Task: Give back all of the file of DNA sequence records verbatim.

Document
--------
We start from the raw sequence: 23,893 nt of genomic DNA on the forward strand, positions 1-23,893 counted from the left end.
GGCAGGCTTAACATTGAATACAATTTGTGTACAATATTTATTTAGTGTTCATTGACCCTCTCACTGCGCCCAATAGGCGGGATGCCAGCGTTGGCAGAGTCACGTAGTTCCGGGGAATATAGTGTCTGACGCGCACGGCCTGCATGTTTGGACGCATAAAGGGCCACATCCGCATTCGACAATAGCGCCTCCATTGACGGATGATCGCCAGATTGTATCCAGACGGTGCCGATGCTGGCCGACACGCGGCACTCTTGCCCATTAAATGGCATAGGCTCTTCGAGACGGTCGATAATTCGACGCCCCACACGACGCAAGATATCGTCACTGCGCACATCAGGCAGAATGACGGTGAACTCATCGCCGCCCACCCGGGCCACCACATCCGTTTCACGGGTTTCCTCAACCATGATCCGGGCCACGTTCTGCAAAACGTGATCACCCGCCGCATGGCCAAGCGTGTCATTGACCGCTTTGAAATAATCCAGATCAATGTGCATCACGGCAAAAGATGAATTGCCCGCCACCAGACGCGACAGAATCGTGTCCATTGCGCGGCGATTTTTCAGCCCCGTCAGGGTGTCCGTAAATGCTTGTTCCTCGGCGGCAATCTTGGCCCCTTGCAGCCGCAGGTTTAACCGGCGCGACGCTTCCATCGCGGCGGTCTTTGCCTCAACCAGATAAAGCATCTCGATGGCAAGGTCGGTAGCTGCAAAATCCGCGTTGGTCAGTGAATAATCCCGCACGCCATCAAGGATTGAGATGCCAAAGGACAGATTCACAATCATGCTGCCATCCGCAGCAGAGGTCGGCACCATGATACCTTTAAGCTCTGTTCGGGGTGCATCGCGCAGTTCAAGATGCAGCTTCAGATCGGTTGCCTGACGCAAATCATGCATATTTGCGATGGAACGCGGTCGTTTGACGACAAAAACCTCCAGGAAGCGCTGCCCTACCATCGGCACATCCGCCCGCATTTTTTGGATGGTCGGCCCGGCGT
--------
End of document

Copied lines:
We start from the raw sequence: 23,893 nt of genomic DNA on the forward strand, positions 1-23,893 counted from the left end.
GGCAGGCTTAACATTGAATACAATTTGTGTACAATATTTATTTAGTGTTCATTGACCCTCTCACTGCGCCCAATAGGCGGGATGCCAGCGTTGGCAGAGTCACGTAGTTCCGGGGAATATAGTGTCTGACGCGCACGGCCTGCATGTTTGGACGCATAAAGGGCCACATCCGCATTCGACAATAGCGCCTCCATTGACGGATGATCGCCAGATTGTATCCAGACGGTGCCGATGCTGGCCGACACGCGGCACTCTTGCCCATTAAATGGCATAGGCTCTTCGAGACGGTCGATAATTCGACGCCCCACACGACGCAAGATATCGTCACTGCGCACATCAGGCAGAATGACGGTGAACTCATCGCCGCCCACCCGGGCCACCACATCCGTTTCACGGGTTTCCTCAACCATGATCCGGGCCACGTTCTGCAAAACGTGATCACCCGCCGCATGGCCAAGCGTGTCATTGACCGCTTTGAAATAATCCAGATCAATGTGCATCACGGCAAAAGATGAATTGCCCGCCACCAGACGCGACAGAATCGTGTCCATTGCGCGGCGATTTTTCAGCCCCGTCAGGGTGTCCGTAAATGCTTGTTCCTCGGCGGCAATCTTGGCCCCTTGCAGCCGCAGGTTTAACCGGCGCGACGCTTCCATCGCGGCGGTCTTTGCCTCAACCAGATAAAGCATCTCGATGGCAAGGTCGGTAGCTGCAAAATCCGCGTTGGTCAGTGAATAATCCCGCACGCCATCAAGGATTGAGATGCCAAAGGACAGATTCACAATCATGCTGCCATCCGCAGCAGAGGTCGGCACCATGATACCTTTAAGCTCTGTTCGGGGTGCATCGCGCAGTTCAAGATGCAGCTTCAGATCGGTTGCCTGACGCAAATCATGCATATTTGCGATGGAACGCGGTCGTTTGACGACAAAAACCTCCAGGAAGCGCTGCCCTACCATCGGCACATCCGCCCGCATTTTTTGGATGGTCGGCCCGGCGT